UW researchers teaming up to study blood disorders

Two researchers from the UW School of Medicine and Public Health are teaming up to better understand how a certain gene is related to leukemia and myelodysplastic syndrome.

Myelodysplastic syndrome, or MDS, is a disorder that keeps the body’s bone marrow from producing healthy blood cells.

For many patients, the disease can remain in a stable, relatively minor form for years. For others, it can progress aggressively to leukemia and then death, according to Inga Hofmann, an assistant professor of pediatrics at UW.

She and Emery Bresnick, a professor of cell and regenerative biology and director of the UW-Madison Blood Research Program, will explore the link between these diseases and regulation of the GATA-2 gene.

According to a release, it’s already known that this gene is involved with the development of MDS, but the exact nature of that relationship is less clear.

“This work is distinct from ongoing efforts in the field and has potential to transform our understanding of MDS and leukemia and create opportunities to develop new treatments,” said Bresnick, who performs research on blood-cell development at the Wisconsin Institutes for Medical Research.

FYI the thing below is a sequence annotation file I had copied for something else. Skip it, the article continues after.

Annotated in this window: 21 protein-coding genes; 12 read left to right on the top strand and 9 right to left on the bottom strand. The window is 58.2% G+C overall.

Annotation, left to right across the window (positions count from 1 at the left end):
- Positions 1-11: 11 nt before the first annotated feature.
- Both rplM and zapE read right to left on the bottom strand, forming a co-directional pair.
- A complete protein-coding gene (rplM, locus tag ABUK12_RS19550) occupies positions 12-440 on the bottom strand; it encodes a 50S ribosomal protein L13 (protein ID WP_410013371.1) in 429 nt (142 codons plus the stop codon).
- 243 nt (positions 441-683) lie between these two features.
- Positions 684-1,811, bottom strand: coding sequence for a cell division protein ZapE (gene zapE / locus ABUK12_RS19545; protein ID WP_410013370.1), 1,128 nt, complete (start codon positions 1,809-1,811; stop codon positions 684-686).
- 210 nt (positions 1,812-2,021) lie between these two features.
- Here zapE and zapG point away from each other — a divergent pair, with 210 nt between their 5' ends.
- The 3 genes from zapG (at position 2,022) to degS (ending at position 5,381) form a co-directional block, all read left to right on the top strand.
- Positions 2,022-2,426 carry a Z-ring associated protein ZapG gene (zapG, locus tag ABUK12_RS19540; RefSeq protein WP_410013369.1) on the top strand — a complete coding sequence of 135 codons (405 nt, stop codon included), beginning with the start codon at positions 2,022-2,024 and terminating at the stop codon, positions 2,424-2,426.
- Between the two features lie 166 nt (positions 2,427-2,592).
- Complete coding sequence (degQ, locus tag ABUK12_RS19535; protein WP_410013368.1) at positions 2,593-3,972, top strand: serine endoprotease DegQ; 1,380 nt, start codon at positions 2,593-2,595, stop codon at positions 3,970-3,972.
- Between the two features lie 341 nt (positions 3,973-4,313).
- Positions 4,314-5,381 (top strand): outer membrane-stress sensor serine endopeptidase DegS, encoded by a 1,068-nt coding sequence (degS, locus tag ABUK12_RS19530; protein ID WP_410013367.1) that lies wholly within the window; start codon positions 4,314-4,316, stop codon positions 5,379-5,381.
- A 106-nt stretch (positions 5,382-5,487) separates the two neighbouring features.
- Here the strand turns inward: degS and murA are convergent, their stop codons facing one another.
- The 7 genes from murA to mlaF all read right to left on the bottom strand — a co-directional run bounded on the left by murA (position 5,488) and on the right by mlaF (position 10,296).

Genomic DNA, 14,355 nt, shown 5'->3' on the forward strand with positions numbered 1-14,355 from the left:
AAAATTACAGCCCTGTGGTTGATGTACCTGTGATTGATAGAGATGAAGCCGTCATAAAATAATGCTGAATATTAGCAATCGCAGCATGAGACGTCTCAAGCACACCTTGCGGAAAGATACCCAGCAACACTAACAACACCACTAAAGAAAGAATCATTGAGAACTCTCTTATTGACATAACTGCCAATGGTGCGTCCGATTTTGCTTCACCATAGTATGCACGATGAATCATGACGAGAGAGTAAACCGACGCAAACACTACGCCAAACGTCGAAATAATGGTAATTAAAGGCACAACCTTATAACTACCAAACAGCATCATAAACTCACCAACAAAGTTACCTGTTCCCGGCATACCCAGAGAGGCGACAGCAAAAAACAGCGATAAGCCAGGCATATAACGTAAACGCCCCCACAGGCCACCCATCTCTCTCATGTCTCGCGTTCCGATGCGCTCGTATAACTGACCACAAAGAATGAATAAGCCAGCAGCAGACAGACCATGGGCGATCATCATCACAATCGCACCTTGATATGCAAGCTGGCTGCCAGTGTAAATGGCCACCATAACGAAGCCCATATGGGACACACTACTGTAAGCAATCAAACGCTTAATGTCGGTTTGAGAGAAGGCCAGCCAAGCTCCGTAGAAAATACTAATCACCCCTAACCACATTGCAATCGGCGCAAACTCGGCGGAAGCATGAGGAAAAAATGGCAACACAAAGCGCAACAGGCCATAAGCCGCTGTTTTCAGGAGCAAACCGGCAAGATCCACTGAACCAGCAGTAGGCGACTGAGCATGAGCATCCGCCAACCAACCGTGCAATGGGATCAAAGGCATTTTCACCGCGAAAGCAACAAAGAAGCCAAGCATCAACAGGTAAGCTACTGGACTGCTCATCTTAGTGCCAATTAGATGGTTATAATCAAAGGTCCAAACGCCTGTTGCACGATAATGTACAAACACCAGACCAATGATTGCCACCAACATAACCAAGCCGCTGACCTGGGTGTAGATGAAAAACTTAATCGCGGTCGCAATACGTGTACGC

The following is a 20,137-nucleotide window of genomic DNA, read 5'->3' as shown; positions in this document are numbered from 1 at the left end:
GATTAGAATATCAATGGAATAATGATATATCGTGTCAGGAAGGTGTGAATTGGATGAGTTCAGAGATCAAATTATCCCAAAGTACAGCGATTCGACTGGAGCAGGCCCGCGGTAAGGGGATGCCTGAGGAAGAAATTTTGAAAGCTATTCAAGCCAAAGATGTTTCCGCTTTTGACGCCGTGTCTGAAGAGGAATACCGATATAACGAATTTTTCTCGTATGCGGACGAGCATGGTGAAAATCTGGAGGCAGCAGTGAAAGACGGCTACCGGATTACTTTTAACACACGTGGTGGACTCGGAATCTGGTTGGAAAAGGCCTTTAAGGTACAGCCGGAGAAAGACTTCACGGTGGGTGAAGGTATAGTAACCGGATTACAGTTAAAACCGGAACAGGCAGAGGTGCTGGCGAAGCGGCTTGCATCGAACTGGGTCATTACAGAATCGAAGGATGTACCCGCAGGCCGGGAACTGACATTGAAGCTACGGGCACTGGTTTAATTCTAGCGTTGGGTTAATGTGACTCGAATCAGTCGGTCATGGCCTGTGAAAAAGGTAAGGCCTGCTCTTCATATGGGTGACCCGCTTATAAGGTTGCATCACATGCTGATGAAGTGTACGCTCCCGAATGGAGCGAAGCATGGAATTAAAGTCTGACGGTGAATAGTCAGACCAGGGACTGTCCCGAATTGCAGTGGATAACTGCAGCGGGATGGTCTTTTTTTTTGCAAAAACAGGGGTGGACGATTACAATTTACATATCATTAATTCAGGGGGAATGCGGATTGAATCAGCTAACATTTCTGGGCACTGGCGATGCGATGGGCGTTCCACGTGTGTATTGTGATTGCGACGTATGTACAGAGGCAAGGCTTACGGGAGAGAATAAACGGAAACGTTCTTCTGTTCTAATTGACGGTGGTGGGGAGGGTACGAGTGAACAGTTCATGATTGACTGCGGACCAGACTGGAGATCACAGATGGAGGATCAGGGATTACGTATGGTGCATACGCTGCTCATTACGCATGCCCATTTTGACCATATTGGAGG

Hofmann, a pediatric hematologist at UW Health, was the founding principal investigator of the Pediatric MDS and Bone Marrow Failure Registry at Boston Children’s Hospital. This resource she created will play a key role in this MDS study, as it contains samples of blood cells and bone marrow from patients all over the country.

She and Bresnick will use some of these specimens in their joint effort to determine if a mutation of the GATA-2 gene impacts various characteristics of MDS.

According to the American Cancer Society, a stem cell transplant is the only treatment which has been found to cure some MDS cases. Patients are first treated with powerful chemotherapy and radiation to kill the abnormal bone marrow cells, and then receive healthy stem cells which can produce healthy blood.

But a transplant isn’t always a perfect solution. According to the UW School of Medicine and Public Health, the risk of dangerous toxicity is high, and some patients redevelop the same issue.

That’s why this study is aiming to move toward individualized patient therapy — otherwise known as precision medicine — so that each patient with MDS can get unique treatment that takes into account things like genetics, environment and lifestyle.

The work will be supported by a two-year, $400,000 grant from the Edward P. Evans Foundation, which funds medical research relating to MDS.

–By Alex Moe